Jerome writes, “…To the third class belong the Hagiographa, of which the first book begins with Job, the second with David, whose writings they divide into five parts and comprise in one volume of Psalms; the third is Solomon, in three books, Proverbs, which they call Parables, that is Masaloth, Ecclesiastes, that is Coeleth, the Song of Songs, which they denote by the title Sir Assirim... ” See Jerome, “Prefaces to the Books of the Vulgate Version of the Old Testament: The Books of Samuel and Kings,” trans. W. H. Freemantle, in A Select Library of Nicene and Post-Nicene Fathers of the Christian Church, Second Series, vol. 6, eds. Henry Wace and Philip Schaff (New York: The Christian Literature Company, 1893), 489-90.
 Biblia Hebraica Stuttgartensia, eds. A. Alt, O. Eißfelt, P. Kahle, and R. Kittle (Stuttgart: Deutsche Bibelstiftung, c1967-77).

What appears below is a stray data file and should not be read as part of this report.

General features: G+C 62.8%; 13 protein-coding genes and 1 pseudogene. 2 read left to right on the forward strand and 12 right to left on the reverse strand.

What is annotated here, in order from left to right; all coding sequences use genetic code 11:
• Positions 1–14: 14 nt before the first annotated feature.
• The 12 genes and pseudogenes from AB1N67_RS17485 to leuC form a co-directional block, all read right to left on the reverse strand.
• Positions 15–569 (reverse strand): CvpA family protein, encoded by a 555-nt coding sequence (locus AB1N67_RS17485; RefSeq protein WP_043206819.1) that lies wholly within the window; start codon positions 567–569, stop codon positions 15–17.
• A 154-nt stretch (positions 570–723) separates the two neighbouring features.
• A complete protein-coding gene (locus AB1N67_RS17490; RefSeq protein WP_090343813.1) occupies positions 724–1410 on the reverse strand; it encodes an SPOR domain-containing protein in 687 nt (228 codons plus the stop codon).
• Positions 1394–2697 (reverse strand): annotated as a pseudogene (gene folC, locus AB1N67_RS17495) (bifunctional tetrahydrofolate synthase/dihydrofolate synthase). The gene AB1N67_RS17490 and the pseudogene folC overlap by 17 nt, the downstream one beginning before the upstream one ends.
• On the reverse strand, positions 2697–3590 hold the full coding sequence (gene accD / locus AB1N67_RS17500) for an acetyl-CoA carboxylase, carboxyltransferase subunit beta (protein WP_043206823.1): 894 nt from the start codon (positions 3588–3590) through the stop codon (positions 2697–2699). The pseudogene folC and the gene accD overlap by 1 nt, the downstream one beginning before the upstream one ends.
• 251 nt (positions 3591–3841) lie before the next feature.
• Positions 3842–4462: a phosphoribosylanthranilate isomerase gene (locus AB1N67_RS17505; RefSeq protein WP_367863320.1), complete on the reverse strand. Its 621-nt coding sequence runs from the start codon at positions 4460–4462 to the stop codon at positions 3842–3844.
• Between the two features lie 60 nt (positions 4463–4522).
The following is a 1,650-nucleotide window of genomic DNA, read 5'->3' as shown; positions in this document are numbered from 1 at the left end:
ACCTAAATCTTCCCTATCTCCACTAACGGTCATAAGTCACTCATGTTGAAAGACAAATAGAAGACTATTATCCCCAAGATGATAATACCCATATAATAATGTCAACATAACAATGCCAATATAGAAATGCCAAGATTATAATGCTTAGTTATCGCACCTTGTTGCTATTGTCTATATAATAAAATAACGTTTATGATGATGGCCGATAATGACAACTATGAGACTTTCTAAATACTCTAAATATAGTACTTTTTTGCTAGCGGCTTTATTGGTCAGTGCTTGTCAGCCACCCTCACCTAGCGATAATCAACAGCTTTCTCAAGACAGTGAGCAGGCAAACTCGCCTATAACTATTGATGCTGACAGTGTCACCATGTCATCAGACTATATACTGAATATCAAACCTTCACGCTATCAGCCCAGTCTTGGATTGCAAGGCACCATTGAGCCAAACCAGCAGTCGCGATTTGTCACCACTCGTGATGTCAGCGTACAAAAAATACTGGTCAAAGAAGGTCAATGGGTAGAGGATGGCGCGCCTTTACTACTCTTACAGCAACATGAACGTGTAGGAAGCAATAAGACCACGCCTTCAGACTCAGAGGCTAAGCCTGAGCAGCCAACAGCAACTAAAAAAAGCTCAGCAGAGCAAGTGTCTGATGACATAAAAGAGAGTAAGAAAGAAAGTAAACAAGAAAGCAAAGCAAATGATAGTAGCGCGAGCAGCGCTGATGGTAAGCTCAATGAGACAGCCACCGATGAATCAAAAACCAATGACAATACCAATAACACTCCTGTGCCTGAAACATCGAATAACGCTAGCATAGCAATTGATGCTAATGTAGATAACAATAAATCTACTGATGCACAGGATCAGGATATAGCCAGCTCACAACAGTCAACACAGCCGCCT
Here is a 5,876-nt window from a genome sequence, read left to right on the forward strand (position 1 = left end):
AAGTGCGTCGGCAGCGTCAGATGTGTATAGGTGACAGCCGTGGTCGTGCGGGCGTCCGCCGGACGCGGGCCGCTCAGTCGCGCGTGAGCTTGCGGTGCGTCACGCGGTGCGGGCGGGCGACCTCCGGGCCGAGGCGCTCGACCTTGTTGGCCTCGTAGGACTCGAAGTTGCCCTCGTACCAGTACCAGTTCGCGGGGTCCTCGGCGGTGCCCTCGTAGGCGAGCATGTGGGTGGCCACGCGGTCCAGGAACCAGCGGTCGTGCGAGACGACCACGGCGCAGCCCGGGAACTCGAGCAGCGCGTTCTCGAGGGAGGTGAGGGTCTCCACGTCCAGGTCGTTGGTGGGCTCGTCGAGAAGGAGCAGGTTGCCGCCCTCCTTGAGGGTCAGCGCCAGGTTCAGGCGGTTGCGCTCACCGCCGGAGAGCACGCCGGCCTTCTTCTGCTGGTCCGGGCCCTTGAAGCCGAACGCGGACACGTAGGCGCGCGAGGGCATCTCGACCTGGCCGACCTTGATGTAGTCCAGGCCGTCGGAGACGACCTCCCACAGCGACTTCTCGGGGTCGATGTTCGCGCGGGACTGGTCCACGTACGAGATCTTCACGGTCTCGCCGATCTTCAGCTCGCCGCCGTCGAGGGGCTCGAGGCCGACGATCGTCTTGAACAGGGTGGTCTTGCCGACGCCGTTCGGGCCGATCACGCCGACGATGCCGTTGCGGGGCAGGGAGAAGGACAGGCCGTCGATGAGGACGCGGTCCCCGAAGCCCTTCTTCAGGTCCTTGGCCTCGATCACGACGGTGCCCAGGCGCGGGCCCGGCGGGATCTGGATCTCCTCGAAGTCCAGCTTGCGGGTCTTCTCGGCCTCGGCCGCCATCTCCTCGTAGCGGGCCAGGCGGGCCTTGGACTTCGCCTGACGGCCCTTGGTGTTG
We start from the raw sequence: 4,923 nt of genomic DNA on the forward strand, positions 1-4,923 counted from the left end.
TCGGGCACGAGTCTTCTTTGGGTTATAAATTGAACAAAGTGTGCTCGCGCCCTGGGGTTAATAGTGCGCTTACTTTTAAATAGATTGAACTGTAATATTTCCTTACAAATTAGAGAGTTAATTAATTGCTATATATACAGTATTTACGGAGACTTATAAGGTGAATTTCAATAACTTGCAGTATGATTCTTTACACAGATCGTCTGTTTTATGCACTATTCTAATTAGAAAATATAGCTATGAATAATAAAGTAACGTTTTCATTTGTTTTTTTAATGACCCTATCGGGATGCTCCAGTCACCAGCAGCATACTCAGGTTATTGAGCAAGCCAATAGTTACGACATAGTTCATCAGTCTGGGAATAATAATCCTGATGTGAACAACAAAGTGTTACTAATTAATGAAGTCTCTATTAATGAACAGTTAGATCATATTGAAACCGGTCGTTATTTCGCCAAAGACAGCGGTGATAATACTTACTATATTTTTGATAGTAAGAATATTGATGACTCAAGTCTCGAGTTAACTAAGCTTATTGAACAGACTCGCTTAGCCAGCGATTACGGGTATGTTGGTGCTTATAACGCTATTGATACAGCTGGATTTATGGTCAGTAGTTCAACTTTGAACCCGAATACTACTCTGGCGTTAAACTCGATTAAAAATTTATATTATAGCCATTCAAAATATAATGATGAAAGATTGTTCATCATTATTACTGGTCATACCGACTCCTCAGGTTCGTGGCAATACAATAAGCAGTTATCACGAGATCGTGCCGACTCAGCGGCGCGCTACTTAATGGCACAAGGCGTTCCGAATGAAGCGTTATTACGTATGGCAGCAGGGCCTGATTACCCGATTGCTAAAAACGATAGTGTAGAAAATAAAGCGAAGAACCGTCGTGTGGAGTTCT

B. The Modern English Title “Ecclesiastes” - The English title “Ecclesiastes” is derived from Latin Vulgate title “Liber Ecclesiastes,” which borrowed its title from the Greek LXX title “Eκκλησιαστης,” literally meaning “one who sits (or speaks) in the ἐ κκλησία,” ( Liddell-Scott) and derived from the Greek word “ἐ κκλησία,” or “as sembly” ( BDAG). The LXX translated the Hebrew title using the Greek equivalent of the Hebrew word “Qoheleth,” meaning “a preacher, a teacher or lecturer,” which is found in the opening words of the book. Thus, we can easily see how the English title originates from the book’s ancient Greek title found in the LXX. However, Jewish scholars tell us that the name “Ecclesiastes” literally means, “member of an assembly,” although it is popularly understood to means, “preacher” because of the influence of Jerome (see Liddell-Scott).  The Greek title “Eκκλησιαστης,” was known by Melito, bishop of Sardis (d. c. 190) and by Eusebius (A.D. 260 to 340),  and by the Church fathers that followed.